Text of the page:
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A controlled trial of intermittent enteral nutrient supplementation in maintenance hemodialysis patients

Journal of Renal Nutrition
DOI: 10.1053/jren.2002.35300
  • Biology
  • Medicine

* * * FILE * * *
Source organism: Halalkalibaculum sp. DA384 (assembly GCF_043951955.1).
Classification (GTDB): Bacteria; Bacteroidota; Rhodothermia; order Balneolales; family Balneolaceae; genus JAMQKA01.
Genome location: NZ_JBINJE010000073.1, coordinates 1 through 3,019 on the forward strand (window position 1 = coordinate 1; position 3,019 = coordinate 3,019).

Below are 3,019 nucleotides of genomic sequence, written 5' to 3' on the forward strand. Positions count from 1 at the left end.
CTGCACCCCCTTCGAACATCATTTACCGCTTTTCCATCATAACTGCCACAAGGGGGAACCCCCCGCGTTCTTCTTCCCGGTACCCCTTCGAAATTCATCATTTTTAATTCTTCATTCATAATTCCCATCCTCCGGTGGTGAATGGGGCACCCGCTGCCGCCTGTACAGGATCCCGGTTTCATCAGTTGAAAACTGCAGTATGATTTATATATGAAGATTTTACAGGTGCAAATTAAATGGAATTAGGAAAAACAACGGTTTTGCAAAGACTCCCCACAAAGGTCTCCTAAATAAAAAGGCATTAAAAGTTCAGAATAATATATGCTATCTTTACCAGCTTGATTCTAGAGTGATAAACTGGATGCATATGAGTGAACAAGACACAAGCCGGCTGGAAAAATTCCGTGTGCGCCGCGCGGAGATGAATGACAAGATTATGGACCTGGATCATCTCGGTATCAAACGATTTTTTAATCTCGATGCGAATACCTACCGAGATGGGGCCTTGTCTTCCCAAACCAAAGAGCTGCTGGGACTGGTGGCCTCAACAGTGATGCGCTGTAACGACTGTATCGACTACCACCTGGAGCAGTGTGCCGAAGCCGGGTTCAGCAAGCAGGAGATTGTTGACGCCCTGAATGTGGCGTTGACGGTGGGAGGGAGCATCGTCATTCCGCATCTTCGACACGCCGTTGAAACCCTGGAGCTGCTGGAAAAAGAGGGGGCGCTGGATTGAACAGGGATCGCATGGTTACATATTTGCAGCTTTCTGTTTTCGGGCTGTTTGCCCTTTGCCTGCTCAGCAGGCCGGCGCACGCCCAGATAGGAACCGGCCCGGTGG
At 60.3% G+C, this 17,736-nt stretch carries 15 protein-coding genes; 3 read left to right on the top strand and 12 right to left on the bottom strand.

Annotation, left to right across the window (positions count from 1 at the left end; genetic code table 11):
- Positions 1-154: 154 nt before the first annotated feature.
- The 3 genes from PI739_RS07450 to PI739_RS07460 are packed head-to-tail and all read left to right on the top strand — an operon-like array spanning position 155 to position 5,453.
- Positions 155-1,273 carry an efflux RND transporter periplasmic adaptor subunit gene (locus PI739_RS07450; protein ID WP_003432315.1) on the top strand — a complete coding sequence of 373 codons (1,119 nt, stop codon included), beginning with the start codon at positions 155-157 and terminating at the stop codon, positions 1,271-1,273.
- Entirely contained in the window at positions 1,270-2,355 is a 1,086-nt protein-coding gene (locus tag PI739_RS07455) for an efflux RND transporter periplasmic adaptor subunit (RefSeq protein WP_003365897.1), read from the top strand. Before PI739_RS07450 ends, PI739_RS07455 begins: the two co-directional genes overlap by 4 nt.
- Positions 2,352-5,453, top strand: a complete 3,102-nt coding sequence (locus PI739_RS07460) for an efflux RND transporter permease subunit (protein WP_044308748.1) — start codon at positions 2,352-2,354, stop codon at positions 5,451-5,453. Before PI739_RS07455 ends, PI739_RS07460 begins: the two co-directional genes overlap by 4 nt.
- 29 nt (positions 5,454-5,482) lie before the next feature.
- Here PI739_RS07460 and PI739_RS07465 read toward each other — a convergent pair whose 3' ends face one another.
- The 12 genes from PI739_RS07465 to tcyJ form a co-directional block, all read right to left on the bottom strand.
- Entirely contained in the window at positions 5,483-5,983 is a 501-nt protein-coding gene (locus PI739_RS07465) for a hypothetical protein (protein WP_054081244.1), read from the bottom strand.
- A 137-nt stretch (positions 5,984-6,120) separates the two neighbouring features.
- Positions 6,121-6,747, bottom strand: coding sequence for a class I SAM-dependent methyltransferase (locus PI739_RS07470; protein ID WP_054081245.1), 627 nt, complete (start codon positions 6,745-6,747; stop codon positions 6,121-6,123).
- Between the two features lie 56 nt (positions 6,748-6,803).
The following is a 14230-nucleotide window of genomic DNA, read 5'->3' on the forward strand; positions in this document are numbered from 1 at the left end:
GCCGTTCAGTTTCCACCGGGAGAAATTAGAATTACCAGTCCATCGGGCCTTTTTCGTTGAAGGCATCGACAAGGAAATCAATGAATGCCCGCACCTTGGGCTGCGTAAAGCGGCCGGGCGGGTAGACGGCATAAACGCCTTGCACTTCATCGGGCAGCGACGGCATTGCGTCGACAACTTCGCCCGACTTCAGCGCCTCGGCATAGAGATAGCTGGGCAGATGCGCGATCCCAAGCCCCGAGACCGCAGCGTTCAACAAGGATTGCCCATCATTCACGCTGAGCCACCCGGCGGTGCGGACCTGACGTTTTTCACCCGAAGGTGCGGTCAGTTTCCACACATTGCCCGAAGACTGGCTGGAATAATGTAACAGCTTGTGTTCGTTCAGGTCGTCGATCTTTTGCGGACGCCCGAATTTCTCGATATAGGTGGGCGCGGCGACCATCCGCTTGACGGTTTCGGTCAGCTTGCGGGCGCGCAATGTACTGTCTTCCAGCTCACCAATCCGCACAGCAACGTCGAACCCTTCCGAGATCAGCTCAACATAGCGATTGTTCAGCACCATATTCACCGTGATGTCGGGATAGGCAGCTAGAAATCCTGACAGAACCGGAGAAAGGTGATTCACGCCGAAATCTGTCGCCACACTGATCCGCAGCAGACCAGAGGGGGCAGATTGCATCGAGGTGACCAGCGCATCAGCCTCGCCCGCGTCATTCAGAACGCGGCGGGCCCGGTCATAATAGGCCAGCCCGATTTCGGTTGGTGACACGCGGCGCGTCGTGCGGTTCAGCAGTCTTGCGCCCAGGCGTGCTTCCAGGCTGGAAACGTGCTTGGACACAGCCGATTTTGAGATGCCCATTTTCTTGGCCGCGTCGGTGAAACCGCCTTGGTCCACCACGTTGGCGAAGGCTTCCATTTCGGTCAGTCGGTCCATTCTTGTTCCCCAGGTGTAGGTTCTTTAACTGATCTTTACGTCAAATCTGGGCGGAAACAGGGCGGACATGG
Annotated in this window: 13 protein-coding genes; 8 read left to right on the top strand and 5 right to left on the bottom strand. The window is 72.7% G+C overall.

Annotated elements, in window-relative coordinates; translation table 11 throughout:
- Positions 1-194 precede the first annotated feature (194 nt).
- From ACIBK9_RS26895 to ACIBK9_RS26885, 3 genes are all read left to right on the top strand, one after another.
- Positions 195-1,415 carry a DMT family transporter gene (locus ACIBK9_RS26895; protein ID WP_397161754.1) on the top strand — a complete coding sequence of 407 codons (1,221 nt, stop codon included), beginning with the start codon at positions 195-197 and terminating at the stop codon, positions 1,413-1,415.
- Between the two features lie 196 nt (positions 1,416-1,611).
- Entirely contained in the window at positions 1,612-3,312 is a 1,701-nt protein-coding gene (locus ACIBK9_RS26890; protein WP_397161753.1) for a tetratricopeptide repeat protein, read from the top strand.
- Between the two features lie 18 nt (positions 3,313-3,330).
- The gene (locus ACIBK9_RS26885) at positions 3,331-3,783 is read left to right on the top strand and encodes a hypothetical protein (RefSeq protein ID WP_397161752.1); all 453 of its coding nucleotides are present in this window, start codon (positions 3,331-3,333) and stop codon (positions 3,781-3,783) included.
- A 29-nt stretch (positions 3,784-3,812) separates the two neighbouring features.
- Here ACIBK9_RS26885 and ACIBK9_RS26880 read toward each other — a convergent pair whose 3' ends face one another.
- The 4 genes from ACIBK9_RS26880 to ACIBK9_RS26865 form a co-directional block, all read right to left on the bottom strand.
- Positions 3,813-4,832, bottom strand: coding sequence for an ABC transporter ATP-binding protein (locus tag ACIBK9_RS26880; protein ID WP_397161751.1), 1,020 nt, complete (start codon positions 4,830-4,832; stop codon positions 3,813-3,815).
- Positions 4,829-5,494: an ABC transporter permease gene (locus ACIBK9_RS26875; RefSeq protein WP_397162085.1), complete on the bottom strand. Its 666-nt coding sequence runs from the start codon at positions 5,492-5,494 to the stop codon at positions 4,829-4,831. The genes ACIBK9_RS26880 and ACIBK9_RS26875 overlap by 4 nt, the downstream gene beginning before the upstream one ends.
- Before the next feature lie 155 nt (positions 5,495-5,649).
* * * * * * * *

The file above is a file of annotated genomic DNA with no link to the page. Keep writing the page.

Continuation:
Abstract Objective: This controlled trial was undertaken to evaluate the benefits of short-term enteral nutrient supplementation in maintenance hemodialysis (MHD) patients using a high-calorie and high-protein blend formula (low-cost home-prepared [HP] blend or a commercially available supplement) and to study its effect on selected parameters of nutritional status. The acceptability and palatability of the HP blend formula, ease of use, and cost were also assessed in comparison with the commercial nutritional supplement (CNS). Design: Randomized controlled trial. Setting: Hemodialysis (HD) unit of a tertiary referral care hospital in Southern India. Patients: Nondiabetic adult MHD patients with no intercurrent illness, on regular thrice weekly MHD for at least 1 month before recruitment, with a body mass index (BMI) <20 and a serum albumin level of <4.0 g/dL. Patients were randomized into control group and experimental group, the latter in turn to recieve either CNS or HP blend. Intervention: The control group received appropriate monitoring, including dietary recall and counselling for the prescribed diet (protein intake of 1.2 g/kgIBW/d and energy of 35 to 45 kcal/kgIBW/d) but no specific post-HD supplement. Patients in the supplement group received the respective supplement post-HD (providing 500 kcal and 15 g protein) for 1 month in addition to the monitored diet prescription. Main Outcome Measures: (1) Nutritional status parameters, BMI and serum albumin; (2) functional status on a 10-point Karnofsky scale; (3) adverse metabolic effects, hyperphosphatemia at start and end of study; and (4) subjective scoring for appetite, and acceptability of and tolerance to supplement. Results: Both groups showed an improvement in dry weight and BMI. In addition, the supplement group showed a significant increase in serum albumin level and functional scoring. Mild hyperphosphatemia occurred in the supplement group. An increase in baseline food intake was seen in the control group, but not in the supplemented group. No intolerance was reported to either supplement. Conclusion: Enteral nutrient supplementation was shown to bring about a significant improvement in serum albumin level even in a short-term study. Use of an HP supplement was beneficial, acceptable, and inexpensive. © 2002 by the National Kidney Foundation, Inc.

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